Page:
Regulator arranges Covid-19 testing for care staff
April 21, 2020
On behalf of the Department for Health and Social Care (DHSC), the Care Quality Commission (CQC) has been contacting adult social care providers to book appointments for their staff to be tested for COVID-19. CQC says that since 10 April, 24,590 locations have been contacted and 12,422 appointments have been booked for staff.
Working with Public Health England (PHE) alongside local decision makers, including the Association of Directors of Adult Social Services (ADASS), CQC’s national infrastructure is being used to book appointments at a national testing centre for any staff who are self-isolating with symptoms of Covid-19.
It is hoped this will give care staff more peace of mind about their own safety and that of their families and the people they care for – and that those who test negative can return to work and help relieve the pressures services are facing. As some adult social care staff cannot visit a drive-through testing centre as they do not have access to a car, a scheme is being piloted this week for staff to order home testing kits.
Other measures CQC says it has taken to support adult social care include designing and launching a regular data collection on Covid-19 related pressures – such as shortages of PPE – from services who provide care for people in their own homes. This information, says the regulator, will be combined with information already gathered from residential and nursing homes to give a much more complete picture of how Covid-19 is affecting people who use adult social care services and those who care for them. This information will be shared across organisation who can help mobilise support as well as CQC’s own inspection teams.
In response to concerns raised by providers about the possibility that advance care plans, with or without Do Not Attempt to Resuscitate (DNAR) form completion, could be applied broadly to groups of people during the COVID-19 pandemic, CQC has issued a joint statement with the British Medical Association (BMA), Care Provider Alliance (CPA) and Royal College of General Practice (RCGP) to make it clear that this practice is unacceptable, and that these decisions must continue to be made on an individual basis according to need.
CQC is also working with the Office of National Statistics (ONS) to explore how to provide a more detailed and timely picture of the impact of Covid-19 on adult social care, using the data on deaths of people with suspected and confirmed Covid-19 that they collect from providers. This will also give a regional view of which areas are being most impacted and may need additional support as a result. This data will be used to support weekly ONS reporting on deaths from 28 April.
CQC chief executive Ian Trenholm said the regulator had taken “some really practical steps to support adult social care during a time of unimaginable pressure”.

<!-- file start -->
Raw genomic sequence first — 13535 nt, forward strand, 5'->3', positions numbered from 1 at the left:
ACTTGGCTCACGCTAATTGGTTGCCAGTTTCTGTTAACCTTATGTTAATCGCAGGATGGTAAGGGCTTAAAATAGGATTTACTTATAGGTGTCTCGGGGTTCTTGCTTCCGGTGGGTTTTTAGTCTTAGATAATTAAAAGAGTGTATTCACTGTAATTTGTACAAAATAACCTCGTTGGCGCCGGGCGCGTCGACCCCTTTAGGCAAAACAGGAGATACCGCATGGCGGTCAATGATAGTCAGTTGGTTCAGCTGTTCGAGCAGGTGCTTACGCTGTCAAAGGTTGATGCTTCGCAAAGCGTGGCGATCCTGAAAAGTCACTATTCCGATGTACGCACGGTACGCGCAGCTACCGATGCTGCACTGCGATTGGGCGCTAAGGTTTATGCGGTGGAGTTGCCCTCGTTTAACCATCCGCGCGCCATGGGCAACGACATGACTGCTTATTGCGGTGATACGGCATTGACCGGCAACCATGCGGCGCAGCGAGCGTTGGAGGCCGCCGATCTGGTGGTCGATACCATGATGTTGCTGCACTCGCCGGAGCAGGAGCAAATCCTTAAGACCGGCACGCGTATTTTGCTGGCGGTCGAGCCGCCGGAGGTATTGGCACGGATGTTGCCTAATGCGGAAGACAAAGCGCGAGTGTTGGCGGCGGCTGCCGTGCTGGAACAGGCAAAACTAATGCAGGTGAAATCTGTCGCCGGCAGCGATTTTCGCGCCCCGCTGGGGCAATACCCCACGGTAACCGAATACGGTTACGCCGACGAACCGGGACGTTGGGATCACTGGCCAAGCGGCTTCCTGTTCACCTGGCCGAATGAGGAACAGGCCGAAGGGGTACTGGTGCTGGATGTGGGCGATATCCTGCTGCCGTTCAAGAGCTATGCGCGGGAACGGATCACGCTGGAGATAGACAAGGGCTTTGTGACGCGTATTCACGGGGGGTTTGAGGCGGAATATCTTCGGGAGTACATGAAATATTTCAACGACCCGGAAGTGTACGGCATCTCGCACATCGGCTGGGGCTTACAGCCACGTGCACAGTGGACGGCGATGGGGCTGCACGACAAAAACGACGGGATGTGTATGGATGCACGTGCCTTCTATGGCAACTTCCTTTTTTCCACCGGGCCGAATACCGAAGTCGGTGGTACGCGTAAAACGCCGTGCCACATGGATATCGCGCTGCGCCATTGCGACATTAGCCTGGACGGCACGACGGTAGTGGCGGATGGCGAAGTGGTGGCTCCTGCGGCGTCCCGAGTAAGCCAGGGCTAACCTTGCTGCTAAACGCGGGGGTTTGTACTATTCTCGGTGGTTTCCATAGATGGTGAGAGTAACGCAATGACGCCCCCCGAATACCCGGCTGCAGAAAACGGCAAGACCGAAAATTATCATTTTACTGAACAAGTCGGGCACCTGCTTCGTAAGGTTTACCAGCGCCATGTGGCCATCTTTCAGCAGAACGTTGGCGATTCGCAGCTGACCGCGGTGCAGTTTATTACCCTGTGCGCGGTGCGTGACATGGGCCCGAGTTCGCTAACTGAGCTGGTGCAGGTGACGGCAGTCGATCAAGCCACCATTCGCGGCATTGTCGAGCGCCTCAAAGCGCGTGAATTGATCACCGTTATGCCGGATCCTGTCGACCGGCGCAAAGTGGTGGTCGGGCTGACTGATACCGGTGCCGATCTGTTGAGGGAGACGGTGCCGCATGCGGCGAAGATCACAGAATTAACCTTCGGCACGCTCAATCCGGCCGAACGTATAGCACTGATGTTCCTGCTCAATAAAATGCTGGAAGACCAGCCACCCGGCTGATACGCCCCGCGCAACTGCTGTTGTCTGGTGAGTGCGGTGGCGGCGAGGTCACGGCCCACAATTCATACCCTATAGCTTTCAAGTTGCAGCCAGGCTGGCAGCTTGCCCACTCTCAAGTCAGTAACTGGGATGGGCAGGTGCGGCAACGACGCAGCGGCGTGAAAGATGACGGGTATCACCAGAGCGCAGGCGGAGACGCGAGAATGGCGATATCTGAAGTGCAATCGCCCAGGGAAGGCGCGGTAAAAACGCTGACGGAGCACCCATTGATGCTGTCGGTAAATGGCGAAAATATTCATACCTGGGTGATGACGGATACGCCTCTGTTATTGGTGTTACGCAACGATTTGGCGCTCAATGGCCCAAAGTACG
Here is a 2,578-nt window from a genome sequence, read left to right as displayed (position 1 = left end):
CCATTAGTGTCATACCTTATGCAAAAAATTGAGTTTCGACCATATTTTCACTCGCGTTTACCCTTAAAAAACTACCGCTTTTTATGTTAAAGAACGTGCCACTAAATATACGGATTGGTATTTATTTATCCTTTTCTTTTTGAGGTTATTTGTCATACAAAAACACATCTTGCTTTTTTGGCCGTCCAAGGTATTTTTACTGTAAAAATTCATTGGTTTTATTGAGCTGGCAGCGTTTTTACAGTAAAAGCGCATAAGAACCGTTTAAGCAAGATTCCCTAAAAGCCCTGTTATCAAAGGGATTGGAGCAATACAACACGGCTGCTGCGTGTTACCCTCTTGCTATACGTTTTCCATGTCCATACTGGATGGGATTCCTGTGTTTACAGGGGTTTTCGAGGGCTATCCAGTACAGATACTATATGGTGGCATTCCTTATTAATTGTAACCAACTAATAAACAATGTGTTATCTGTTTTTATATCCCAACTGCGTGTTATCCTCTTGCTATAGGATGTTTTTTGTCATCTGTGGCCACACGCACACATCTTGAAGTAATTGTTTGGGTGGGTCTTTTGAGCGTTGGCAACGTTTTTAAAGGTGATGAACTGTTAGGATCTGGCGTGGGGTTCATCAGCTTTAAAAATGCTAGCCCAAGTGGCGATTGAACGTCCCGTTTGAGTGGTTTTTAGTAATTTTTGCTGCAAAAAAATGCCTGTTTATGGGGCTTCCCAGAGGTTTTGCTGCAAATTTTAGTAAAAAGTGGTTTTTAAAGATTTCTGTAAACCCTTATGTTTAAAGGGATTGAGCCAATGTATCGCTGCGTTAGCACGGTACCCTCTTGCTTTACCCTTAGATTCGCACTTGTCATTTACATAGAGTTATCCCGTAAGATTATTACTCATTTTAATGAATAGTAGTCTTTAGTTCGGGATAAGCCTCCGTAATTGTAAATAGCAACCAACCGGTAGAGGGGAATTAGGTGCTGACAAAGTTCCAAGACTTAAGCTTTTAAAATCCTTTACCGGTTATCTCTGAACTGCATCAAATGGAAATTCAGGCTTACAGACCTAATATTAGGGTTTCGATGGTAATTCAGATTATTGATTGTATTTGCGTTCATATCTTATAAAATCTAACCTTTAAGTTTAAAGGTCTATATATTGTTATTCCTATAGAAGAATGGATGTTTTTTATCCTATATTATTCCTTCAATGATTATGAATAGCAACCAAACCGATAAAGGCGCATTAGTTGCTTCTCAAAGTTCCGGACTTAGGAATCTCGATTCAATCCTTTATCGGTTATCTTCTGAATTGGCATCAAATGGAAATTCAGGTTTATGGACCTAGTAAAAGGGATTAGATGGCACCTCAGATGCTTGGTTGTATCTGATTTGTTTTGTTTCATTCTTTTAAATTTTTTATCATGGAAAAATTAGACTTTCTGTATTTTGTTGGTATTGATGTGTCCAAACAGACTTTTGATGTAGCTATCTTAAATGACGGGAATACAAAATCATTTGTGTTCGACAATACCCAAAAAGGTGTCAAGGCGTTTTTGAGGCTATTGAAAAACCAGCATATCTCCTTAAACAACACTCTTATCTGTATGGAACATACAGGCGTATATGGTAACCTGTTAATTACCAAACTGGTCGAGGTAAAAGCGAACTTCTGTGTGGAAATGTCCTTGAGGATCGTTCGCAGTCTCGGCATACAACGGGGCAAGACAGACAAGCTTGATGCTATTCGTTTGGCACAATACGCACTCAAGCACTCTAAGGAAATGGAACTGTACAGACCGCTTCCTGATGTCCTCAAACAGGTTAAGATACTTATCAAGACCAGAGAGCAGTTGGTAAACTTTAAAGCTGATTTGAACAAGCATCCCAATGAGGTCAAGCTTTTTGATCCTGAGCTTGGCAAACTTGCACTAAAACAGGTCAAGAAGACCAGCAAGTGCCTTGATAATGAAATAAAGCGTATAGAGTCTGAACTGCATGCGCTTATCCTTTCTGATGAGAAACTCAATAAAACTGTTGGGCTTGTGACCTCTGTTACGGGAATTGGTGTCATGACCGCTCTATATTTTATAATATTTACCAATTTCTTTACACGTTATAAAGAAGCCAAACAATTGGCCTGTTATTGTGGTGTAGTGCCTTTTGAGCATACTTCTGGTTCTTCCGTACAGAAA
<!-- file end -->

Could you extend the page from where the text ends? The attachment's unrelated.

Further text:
“We’ll continue to develop the package of support we’re offering across all sectors to help providers prioritise the safety of people using services and of staff delivering care,” Mr Trenholm said.
“It is especially important – at a time when staff may be looking after more patients than usual, working outside their normal competencies or in new environments – to highlight the value of safety culture. Ensuring an open and transparent culture where people can speak up when they have concerns about safety is crucial.
“Staff must feel confident that they will be listened to – without any fear of blame or reprisal – when raising concerns and reporting incidents. In these exceptionally challenging times, identifying and reporting risk so that action can be taken to ensure that safe care is maintained will be more important than ever. CQC will be listening, and we want to help you to keep people safe.”
During the Covid-19 pandemic, CQC’ says its immediate focus is on supporting providers to keep people safe during a period of unprecedented pressure. CQC continues to collect insight and intelligence about the quality of care from its existing data sources including providers, healthcare staff, stakeholders, and the public, and is working closely with NHS England and the Department of Health and Social Care to ensure additional support is in place where needed. The Commission is also developing an Emergency Support Framework that uses data and information across all sectors to help inspectors to target support to providers and ensure people get safe care.
CQC says it will be listening to what people are saying about services during this time to help detect any changes in care. Although routine inspections have been suspended during the pandemic and there is recognition that care is being delivered differently and staff are working under pressure. If evidence suggests that people are at risk of harm, CQC says inspectors will take action to ensure that people are being kept safe.